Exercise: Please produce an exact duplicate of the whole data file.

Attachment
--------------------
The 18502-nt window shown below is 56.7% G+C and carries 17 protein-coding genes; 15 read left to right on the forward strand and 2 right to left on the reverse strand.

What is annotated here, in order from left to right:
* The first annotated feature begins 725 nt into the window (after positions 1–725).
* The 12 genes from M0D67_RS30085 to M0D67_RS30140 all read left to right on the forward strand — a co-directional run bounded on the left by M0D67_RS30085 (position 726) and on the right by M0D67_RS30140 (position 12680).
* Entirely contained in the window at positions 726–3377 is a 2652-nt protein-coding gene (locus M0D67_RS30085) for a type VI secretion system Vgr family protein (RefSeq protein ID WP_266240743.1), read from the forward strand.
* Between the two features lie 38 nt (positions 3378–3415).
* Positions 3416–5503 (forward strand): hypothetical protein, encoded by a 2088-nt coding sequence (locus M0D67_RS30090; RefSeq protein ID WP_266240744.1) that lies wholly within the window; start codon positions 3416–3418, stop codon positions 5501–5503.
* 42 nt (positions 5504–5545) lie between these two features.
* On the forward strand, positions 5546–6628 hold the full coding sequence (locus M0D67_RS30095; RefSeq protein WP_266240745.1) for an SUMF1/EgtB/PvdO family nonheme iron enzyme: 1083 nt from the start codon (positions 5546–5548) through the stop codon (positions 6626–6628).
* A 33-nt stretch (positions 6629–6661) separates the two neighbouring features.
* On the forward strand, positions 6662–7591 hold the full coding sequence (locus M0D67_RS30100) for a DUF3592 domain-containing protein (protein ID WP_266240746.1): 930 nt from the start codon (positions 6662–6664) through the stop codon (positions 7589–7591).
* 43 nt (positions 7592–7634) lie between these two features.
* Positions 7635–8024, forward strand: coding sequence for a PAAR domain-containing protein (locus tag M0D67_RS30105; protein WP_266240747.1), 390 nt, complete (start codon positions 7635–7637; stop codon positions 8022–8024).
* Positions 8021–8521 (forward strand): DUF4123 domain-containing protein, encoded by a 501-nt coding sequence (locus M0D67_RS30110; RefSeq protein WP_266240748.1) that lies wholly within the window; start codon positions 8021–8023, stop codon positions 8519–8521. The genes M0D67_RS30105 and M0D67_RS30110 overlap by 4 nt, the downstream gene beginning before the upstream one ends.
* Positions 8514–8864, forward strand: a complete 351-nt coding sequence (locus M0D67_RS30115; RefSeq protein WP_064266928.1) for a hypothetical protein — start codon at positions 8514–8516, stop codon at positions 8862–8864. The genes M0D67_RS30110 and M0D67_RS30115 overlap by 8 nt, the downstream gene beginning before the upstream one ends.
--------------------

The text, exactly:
The 18502-nt window shown below is 56.7% G+C and carries 17 protein-coding genes; 15 read left to right on the forward strand and 2 right to left on the reverse strand.

What is annotated here, in order from left to right:
* The first annotated feature begins 725 nt into the window (after positions 1–725).
* The 12 genes from M0D67_RS30085 to M0D67_RS30140 all read left to right on the forward strand — a co-directional run bounded on the left by M0D67_RS30085 (position 726) and on the right by M0D67_RS30140 (position 12680).
* Entirely contained in the window at positions 726–3377 is a 2652-nt protein-coding gene (locus M0D67_RS30085) for a type VI secretion system Vgr family protein (RefSeq protein ID WP_266240743.1), read from the forward strand.
* Between the two features lie 38 nt (positions 3378–3415).
* Positions 3416–5503 (forward strand): hypothetical protein, encoded by a 2088-nt coding sequence (locus M0D67_RS30090; RefSeq protein ID WP_266240744.1) that lies wholly within the window; start codon positions 3416–3418, stop codon positions 5501–5503.
* 42 nt (positions 5504–5545) lie between these two features.
* On the forward strand, positions 5546–6628 hold the full coding sequence (locus M0D67_RS30095; RefSeq protein WP_266240745.1) for an SUMF1/EgtB/PvdO family nonheme iron enzyme: 1083 nt from the start codon (positions 5546–5548) through the stop codon (positions 6626–6628).
* A 33-nt stretch (positions 6629–6661) separates the two neighbouring features.
* On the forward strand, positions 6662–7591 hold the full coding sequence (locus M0D67_RS30100) for a DUF3592 domain-containing protein (protein ID WP_266240746.1): 930 nt from the start codon (positions 6662–6664) through the stop codon (positions 7589–7591).
* 43 nt (positions 7592–7634) lie between these two features.
* Positions 7635–8024, forward strand: coding sequence for a PAAR domain-containing protein (locus tag M0D67_RS30105; protein WP_266240747.1), 390 nt, complete (start codon positions 7635–7637; stop codon positions 8022–8024).
* Positions 8021–8521 (forward strand): DUF4123 domain-containing protein, encoded by a 501-nt coding sequence (locus M0D67_RS30110; RefSeq protein WP_266240748.1) that lies wholly within the window; start codon positions 8021–8023, stop codon positions 8519–8521. The genes M0D67_RS30105 and M0D67_RS30110 overlap by 4 nt, the downstream gene beginning before the upstream one ends.
* Positions 8514–8864, forward strand: a complete 351-nt coding sequence (locus M0D67_RS30115; RefSeq protein WP_064266928.1) for a hypothetical protein — start codon at positions 8514–8516, stop codon at positions 8862–8864. The genes M0D67_RS30110 and M0D67_RS30115 overlap by 8 nt, the downstream gene beginning before the upstream one ends.